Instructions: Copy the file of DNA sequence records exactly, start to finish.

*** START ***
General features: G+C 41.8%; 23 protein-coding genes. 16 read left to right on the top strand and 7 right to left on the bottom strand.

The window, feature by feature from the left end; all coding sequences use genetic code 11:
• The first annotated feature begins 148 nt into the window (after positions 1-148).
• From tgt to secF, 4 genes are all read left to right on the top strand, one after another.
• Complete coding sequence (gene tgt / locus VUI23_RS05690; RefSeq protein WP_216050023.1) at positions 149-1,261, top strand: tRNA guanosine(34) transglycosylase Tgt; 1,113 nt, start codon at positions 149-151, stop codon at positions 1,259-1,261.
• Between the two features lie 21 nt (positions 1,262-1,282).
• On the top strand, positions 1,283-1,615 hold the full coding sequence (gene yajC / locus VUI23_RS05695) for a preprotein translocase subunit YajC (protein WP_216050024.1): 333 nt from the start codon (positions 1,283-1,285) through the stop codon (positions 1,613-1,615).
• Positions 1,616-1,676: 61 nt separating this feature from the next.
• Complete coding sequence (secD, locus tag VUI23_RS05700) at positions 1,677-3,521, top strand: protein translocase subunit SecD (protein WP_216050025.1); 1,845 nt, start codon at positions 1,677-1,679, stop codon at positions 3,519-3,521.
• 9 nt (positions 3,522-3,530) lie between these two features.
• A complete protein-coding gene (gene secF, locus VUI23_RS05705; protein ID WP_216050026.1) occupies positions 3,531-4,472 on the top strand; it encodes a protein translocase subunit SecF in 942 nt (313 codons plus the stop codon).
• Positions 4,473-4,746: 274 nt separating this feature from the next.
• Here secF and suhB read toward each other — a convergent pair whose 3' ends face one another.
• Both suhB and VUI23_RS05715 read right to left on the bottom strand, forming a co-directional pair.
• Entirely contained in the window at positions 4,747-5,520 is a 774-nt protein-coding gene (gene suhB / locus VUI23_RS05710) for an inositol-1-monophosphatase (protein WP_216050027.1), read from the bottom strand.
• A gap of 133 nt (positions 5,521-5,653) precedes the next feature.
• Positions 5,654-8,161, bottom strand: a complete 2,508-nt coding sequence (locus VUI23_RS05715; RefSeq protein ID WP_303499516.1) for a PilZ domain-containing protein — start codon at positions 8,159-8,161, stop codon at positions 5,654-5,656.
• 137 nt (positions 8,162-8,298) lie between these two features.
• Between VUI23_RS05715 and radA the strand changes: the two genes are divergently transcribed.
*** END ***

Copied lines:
General features: G+C 41.8%; 23 protein-coding genes. 16 read left to right on the top strand and 7 right to left on the bottom strand.

The window, feature by feature from the left end; all coding sequences use genetic code 11:
• The first annotated feature begins 148 nt into the window (after positions 1-148).
• From tgt to secF, 4 genes are all read left to right on the top strand, one after another.
• Complete coding sequence (gene tgt / locus VUI23_RS05690; RefSeq protein WP_216050023.1) at positions 149-1,261, top strand: tRNA guanosine(34) transglycosylase Tgt; 1,113 nt, start codon at positions 149-151, stop codon at positions 1,259-1,261.
• Between the two features lie 21 nt (positions 1,262-1,282).
• On the top strand, positions 1,283-1,615 hold the full coding sequence (gene yajC / locus VUI23_RS05695) for a preprotein translocase subunit YajC (protein WP_216050024.1): 333 nt from the start codon (positions 1,283-1,285) through the stop codon (positions 1,613-1,615).
• Positions 1,616-1,676: 61 nt separating this feature from the next.
• Complete coding sequence (secD, locus tag VUI23_RS05700) at positions 1,677-3,521, top strand: protein translocase subunit SecD (protein WP_216050025.1); 1,845 nt, start codon at positions 1,677-1,679, stop codon at positions 3,519-3,521.
• 9 nt (positions 3,522-3,530) lie between these two features.
• A complete protein-coding gene (gene secF, locus VUI23_RS05705; protein ID WP_216050026.1) occupies positions 3,531-4,472 on the top strand; it encodes a protein translocase subunit SecF in 942 nt (313 codons plus the stop codon).
• Positions 4,473-4,746: 274 nt separating this feature from the next.
• Here secF and suhB read toward each other — a convergent pair whose 3' ends face one another.
• Both suhB and VUI23_RS05715 read right to left on the bottom strand, forming a co-directional pair.
• Entirely contained in the window at positions 4,747-5,520 is a 774-nt protein-coding gene (gene suhB / locus VUI23_RS05710) for an inositol-1-monophosphatase (protein WP_216050027.1), read from the bottom strand.
• A gap of 133 nt (positions 5,521-5,653) precedes the next feature.
• Positions 5,654-8,161, bottom strand: a complete 2,508-nt coding sequence (locus VUI23_RS05715; RefSeq protein ID WP_303499516.1) for a PilZ domain-containing protein — start codon at positions 8,159-8,161, stop codon at positions 5,654-5,656.
• 137 nt (positions 8,162-8,298) lie between these two features.
• Between VUI23_RS05715 and radA the strand changes: the two genes are divergently transcribed.